KC Wheat Futures Continue Decline
May 05, 2011
Kansas City wheat futures were lower Thursday morning as a result of general commodity liquidation, traders said. The gold, silver, crude and other outside markets were under heavy pressure today, traders added. Wheat export numbers were at 274,000 metric tonnes, within expectations of 250,000 to 450,000 metric tonnes, traders said.
The final estimate for day two of the tour was 33.4 bushels per acre, based off of 264 stops throughout the day. This compares to last year's day two estimate of 39.9 bushels per acre, based off of 215 stops. After two days of observations by tour participants, the average now stands at 36.7 bushels per acre, based on 531 total stops. This number is down 3.6 from last year's 2-day estimate of 40.3.
Overall the wheat crop on the second day appeared to be below average, with dry conditions and drought stress causing problems and crop conditions that were anticipated. Inconsistent fields and yields were seen and reported throughout the day. The tour traveled from Colby, Kan. to Wichita, Kan., covering the southwestern and southern central tier of the state. Disease reported was barley yellow dwarf and some smut. Wheat throughout this area was reported in the tillering to headed stage, with wheat in Hodgeman County and south in the heading stage.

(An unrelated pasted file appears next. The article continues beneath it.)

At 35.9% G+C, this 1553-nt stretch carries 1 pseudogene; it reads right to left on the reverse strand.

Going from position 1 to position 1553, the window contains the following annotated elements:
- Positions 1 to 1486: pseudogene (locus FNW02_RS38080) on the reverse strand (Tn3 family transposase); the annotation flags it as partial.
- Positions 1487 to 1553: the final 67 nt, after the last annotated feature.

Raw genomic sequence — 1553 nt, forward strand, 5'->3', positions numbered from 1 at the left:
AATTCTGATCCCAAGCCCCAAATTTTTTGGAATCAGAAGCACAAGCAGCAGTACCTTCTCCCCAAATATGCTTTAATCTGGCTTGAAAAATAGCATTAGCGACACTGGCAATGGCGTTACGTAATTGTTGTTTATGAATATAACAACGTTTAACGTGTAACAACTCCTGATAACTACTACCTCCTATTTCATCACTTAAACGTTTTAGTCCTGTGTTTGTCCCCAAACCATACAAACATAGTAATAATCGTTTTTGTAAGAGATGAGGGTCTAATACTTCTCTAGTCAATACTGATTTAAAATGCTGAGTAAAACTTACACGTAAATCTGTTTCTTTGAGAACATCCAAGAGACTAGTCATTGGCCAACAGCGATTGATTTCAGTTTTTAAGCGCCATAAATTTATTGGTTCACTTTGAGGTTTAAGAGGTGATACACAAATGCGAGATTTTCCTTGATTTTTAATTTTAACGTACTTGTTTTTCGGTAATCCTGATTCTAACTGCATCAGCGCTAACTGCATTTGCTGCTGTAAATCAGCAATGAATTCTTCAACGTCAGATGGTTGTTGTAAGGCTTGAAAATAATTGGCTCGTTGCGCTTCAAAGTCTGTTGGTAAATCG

It was noticed that wheat that has headed out has smaller heads than reported on average. The need of rain in the short future is key in plant development and the filling of heads going into the harvest season.
Participants in the Oklahoma state crop tour joined the Kansas crop tour in Wichita on Wednesday evening, announcing their final estimate for the state. Oklahoma announced a production estimate of 3.30 million acres, 67.65 million bushels, and an estimated 20.5 bushels per acre.
This is significantly lower than last year's Oklahoma production of 120.9 million bushels. The number could possibly go lower if hot temperatures, lack of rain, and high winds continue to cause stress to the crop. Lack of rain has been the largest problem with the Oklahoma crop.
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